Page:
WASHINGTON--(BUSINESS WIRE)--The Coalition for Effective and Efficient Tax Administration (CEETA) applauds the introduction today of the Preserving Taxpayers’ Rights Act. We thank bill sponsor Representative Jason Smith (R-MO) and co-sponsors Representative Judy Chu (D-CA), Representative Carlos Curbelo (R-FL), Representative George Holding (R-NC), Representative Terri Sewell (D-AL), and Representative Mike Thompson (D-CA) for their leadership on this important issue. We have been working for years on genuinely needed process reforms to help the Internal Revenue Service improve its working efficiency and to strengthen its ability to provide service to its customers. Today’s legislation marks a major bipartisan step in that direction.
Certainly, the Internal Revenue Service and the U.S. Congress have had their differences in recent years. However, it is our earnest goal to bring a newly cooperative working arrangement into practice. The Preserving Taxpayers’ Rights Act provides just such an opportunity to improve those relationships and bring efficiency and relief both to the agency and those it serves.
The Preserving Taxpayers’ Rights Act would achieve at least four significant goals:
First, it would give taxpayers a legal right to have their case heard by the independent and impartial IRS Office of Appeals to ensure the timely, efficient, and cost-effective resolution of any tax disputes that may arise between a taxpayer and the IRS.
Second, the bill would ensure that cases the IRS “designates for litigation,” which is a procedure that removes a case from the process that otherwise would lead to Appeals, can only be used where the matter involves a tax abuse that is a recurring, significant legal issue affecting a large number of taxpayers.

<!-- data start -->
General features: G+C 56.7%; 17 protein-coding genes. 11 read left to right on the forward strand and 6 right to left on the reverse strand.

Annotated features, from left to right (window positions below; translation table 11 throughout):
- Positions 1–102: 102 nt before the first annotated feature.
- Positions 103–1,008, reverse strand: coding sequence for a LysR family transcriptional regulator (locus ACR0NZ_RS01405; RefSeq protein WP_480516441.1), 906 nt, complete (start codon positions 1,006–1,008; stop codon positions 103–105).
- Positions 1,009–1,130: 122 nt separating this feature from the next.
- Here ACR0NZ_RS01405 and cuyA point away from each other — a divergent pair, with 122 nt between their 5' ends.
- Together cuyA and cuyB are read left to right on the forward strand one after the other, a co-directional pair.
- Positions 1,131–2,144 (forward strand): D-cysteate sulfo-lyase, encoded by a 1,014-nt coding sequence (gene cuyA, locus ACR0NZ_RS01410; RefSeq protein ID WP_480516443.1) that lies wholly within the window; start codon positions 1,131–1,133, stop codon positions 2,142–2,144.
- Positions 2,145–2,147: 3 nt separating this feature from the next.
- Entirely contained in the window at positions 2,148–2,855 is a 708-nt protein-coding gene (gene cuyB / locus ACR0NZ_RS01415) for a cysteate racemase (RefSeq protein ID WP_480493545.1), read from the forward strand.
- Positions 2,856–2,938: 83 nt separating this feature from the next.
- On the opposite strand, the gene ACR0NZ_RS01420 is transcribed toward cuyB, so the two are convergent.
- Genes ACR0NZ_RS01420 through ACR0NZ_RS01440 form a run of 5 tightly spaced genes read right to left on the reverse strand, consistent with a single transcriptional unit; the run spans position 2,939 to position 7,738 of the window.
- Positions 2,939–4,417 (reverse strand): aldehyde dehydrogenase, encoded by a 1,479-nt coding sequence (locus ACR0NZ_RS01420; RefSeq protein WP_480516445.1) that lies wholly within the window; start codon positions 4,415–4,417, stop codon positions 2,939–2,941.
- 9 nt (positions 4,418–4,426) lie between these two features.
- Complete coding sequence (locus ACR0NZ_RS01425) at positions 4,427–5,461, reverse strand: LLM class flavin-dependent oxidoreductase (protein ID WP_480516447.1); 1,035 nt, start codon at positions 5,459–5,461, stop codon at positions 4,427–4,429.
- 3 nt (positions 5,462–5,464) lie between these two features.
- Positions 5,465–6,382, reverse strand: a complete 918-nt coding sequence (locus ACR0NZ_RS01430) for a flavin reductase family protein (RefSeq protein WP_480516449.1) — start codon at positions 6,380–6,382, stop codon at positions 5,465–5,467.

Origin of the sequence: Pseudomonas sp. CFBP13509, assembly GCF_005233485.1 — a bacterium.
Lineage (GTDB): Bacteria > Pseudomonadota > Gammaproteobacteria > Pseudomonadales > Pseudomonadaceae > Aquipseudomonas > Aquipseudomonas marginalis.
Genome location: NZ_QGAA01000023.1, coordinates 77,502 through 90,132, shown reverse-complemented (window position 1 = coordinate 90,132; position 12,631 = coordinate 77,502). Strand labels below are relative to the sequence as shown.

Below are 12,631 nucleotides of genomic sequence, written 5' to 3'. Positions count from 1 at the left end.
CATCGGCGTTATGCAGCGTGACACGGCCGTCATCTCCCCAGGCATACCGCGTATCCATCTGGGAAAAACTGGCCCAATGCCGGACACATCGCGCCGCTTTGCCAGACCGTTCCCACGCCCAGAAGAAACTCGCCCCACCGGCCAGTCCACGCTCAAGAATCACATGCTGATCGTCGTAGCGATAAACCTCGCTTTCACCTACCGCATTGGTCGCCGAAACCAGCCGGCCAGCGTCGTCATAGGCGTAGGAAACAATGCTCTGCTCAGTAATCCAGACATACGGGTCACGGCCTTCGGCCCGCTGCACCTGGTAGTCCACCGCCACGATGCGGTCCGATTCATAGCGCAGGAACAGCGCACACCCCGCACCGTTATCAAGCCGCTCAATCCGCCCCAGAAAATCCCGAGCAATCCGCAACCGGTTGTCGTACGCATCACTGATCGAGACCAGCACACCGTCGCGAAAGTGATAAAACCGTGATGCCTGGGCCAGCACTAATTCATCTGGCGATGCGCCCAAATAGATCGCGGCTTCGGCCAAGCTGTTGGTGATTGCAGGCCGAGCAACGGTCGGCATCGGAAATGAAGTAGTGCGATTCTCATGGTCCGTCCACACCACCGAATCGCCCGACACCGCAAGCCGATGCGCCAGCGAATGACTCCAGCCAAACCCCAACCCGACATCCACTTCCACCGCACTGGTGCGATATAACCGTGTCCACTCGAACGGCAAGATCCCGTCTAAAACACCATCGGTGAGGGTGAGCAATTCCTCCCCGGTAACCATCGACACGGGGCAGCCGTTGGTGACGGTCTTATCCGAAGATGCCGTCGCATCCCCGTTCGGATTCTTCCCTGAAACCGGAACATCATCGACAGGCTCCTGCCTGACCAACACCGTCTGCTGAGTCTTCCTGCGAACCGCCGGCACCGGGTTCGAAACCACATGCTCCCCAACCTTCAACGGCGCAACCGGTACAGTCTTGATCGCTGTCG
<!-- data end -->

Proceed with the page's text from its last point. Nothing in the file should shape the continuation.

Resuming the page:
Third, the bill would further ensure that the extraordinary use of designated summonses that extend the time period for the IRS to assess a tax liability are properly authorized and only used when taxpayers are uncooperative and refuse to provide information requested by the IRS.
And fourth, the bill would prevent the IRS from outsourcing federal tax audits of private taxpayers to outside law firms. The bill thus prevents a recent development, and a practice unprecedented in the history of the IRS, from becoming routine.
In sum, the bill’s provisions would restore an audit process that was generally collaborative between taxpayers and the IRS, reduce costs for the IRS, courts, and taxpayers, and reinvigorate the IRS’ mission of helping taxpayers meet their tax responsibilities. The bill would help the agency be able to manage better with its limited resources, and help taxpayers experience swifter resolution of their concerns.
Taxpayers and the IRS share an interest in effective and efficient tax administration. Since 1927, the IRS Office of Appeals has had as its stated mission “to resolve tax controversies, without litigation, on a basis which is fair and impartial to both the Government and the taxpayer and in a manner that will enhance voluntary compliance and public confidence in the integrity and efficiency of the Service.” The Preserving Taxpayers’ Rights Act will help achieve that vision.
Again, we applaud the members of Congress who have crafted and are shepherding this legislation to its hopeful eventual enactment. We encourage others to join the effort, and we welcome any questions.
CEETA’s mission is to promote constructive administrative changes and legislative solutions to the inefficiencies and excesses of IRS audits. CEETA comprises 14 trade associations and taxpayer groups, representing a broad cross section of industries and publicly and privately-owned companies.
A detailed description of CEETA’s membership and policy positions can be found at www.eetax.org.